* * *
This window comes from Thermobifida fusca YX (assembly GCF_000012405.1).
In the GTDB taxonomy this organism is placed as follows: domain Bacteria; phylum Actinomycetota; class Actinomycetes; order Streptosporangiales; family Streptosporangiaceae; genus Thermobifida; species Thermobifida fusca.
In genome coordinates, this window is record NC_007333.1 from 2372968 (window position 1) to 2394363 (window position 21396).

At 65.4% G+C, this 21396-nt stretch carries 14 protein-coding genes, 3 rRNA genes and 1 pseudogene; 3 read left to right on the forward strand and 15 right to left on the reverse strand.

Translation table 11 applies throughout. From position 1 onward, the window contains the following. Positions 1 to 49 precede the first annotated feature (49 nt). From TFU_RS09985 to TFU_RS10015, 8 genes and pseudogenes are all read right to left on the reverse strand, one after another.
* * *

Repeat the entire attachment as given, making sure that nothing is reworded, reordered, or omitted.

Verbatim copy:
This window comes from Thermobifida fusca YX (assembly GCF_000012405.1).
In the GTDB taxonomy this organism is placed as follows: domain Bacteria; phylum Actinomycetota; class Actinomycetes; order Streptosporangiales; family Streptosporangiaceae; genus Thermobifida; species Thermobifida fusca.
In genome coordinates, this window is record NC_007333.1 from 2372968 (window position 1) to 2394363 (window position 21396).

At 65.4% G+C, this 21396-nt stretch carries 14 protein-coding genes, 3 rRNA genes and 1 pseudogene; 3 read left to right on the forward strand and 15 right to left on the reverse strand.

Translation table 11 applies throughout. From position 1 onward, the window contains the following. Positions 1 to 49 precede the first annotated feature (49 nt). From TFU_RS09985 to TFU_RS10015, 8 genes and pseudogenes are all read right to left on the reverse strand, one after another.